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Dissertation zugänglich unter
Regulation of autoimmune neuroinflammation by Hv1 proton channels
Regulation autoimmuner Neuroinflammation durch Hv1 Protonenkanäle
Eggert, Britta Kristin
Dokument 1.pdf (7.620 KB)
Freie Schlagwörter (Deutsch):
Protonenkanal , Multiple Sklerose , Plasmazytoide dendritische Zelle
Freie Schlagwörter (Englisch):
Proton channel , Multiple Sclerosis , Plasmacytoid dendritic cell
42.15 , 44.45
Friese, Manuel (Prof. Dr.)
Tag der mündlichen Prüfung:
Kurzfassung auf Englisch:
Dysregulation of plasmacytoid dendritic cells (pDC) has been implicated in the pathogenesis of different autoimmune diseases including multiple sclerosis. The main effector function of pDCs is the secretion of type I interferon (IFN) which essentially contributes to the defense against viral infection. Alternatively, pDCs may also acquire a different activation state which is characterized by the secretion of distinct proinflammatory cytokines and the presentation of antigen. In both cases activation requires the recognition of CpG oligonucleotides by endosomal TLR9, while the nature of pDC activation, that is type I IFN secretion or antigen-presentation, depends on whether TLR9 binds its ligand in early or late endosomes, respectively. Precise regulation of endosomal function is consequently required to ensure sufficient pDC activation during the defense against pathogens, but at the same time prevent inappropriate pDC activation to maintain immune homeostasis at the steady state.
Data presented in this thesis shows for the first time that pDCs express the voltage-gated proton channel Hv1 which is known to be involved in phagosomal function in other immune cells. Of note, stimulation of pDCs via TLR9 in early, but not late endosomes enhances expression of Hv1. In addition, endosomal acidification is impaired in pDCs of Hv1-deficient mice and this is accompanied by reduced secretion of IFN as well as decreased upregulation of the costimulatory molecule CD40 and secretion of proinflammatory cytokines after stimulation of TLR9 in early and late endosomes, respectively. These findings strongly suggest that Hv1 is essential for normal endosomal function and signaling in this cell type.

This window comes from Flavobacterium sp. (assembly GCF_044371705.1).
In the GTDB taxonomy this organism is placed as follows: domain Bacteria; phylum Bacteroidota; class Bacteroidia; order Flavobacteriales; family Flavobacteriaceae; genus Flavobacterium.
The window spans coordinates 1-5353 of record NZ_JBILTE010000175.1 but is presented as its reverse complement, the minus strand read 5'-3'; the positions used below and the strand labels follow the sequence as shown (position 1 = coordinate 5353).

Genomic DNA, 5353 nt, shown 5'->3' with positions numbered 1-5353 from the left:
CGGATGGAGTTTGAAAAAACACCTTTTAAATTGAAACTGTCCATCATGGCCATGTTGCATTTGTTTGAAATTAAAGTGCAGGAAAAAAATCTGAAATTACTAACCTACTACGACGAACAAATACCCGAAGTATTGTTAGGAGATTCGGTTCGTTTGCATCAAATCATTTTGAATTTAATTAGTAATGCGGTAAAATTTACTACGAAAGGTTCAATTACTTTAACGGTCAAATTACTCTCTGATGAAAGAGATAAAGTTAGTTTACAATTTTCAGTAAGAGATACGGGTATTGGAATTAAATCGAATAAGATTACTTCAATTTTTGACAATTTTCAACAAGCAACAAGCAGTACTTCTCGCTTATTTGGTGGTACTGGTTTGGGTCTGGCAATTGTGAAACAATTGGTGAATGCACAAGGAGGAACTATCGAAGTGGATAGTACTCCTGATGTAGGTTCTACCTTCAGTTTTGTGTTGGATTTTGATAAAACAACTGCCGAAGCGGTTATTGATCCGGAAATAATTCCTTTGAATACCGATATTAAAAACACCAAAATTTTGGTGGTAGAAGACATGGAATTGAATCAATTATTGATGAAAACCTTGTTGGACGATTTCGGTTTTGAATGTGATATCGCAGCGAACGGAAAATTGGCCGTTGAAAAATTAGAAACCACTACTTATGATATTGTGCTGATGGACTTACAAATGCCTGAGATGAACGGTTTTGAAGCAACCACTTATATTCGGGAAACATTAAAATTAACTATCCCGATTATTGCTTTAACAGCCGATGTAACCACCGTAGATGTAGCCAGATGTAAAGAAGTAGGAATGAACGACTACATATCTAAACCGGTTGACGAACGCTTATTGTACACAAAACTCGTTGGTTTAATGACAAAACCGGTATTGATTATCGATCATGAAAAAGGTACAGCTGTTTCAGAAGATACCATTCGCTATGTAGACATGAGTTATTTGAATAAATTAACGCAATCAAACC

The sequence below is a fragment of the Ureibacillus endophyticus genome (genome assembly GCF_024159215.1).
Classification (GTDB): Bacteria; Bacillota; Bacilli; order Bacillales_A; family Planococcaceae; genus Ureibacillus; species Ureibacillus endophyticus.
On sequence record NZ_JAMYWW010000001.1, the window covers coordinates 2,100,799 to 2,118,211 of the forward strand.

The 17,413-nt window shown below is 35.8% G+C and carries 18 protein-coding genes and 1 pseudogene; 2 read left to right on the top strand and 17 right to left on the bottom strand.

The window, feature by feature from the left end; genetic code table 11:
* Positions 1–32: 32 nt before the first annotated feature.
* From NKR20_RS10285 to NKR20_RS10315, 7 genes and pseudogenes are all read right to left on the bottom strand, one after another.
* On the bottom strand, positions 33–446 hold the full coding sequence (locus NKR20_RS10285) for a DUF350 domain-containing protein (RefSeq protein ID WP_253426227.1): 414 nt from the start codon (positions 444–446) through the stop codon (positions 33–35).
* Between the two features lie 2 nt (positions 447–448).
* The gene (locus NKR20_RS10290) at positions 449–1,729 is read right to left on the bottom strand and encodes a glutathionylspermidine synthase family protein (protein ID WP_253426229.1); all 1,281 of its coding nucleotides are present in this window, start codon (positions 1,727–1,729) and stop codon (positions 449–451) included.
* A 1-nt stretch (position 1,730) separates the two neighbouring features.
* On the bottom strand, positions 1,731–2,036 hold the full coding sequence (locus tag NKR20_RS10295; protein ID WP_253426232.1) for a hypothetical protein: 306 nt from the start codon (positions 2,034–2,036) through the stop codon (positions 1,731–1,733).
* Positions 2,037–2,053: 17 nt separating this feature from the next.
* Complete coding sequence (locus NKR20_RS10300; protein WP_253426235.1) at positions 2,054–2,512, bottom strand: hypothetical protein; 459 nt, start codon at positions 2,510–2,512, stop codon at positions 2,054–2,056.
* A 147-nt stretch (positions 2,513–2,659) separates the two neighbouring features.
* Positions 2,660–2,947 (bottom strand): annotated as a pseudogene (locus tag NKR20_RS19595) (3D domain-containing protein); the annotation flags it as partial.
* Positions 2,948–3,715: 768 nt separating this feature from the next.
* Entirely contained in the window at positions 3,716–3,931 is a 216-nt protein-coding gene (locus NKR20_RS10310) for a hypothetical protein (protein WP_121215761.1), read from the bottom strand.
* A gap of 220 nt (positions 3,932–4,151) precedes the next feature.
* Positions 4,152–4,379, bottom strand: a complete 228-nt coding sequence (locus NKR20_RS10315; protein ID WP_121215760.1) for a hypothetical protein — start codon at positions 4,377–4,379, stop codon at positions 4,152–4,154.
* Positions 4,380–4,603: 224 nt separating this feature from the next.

Moreover, Hv1-deficient mice show an exacerbated disease course of experimental autoimmune encephalomyelitis (EAE), the mouse model of multiple sclerosis, which might be attributed to an impaired type I interferon response in vivo. Providing an additional possible explanation for the aggravated disease severity, the immune phenotype of Hv1-deficient mice is altered at the steady state and characterized by increased T cell activation, an altered B cell compartment and highly elevated frequencies of pDCs in lymph nodes. These results further underline the importance of Hv1 proton channels in the control of immune homeostasis and activation and establish pDCs as a promising candidate population for future research.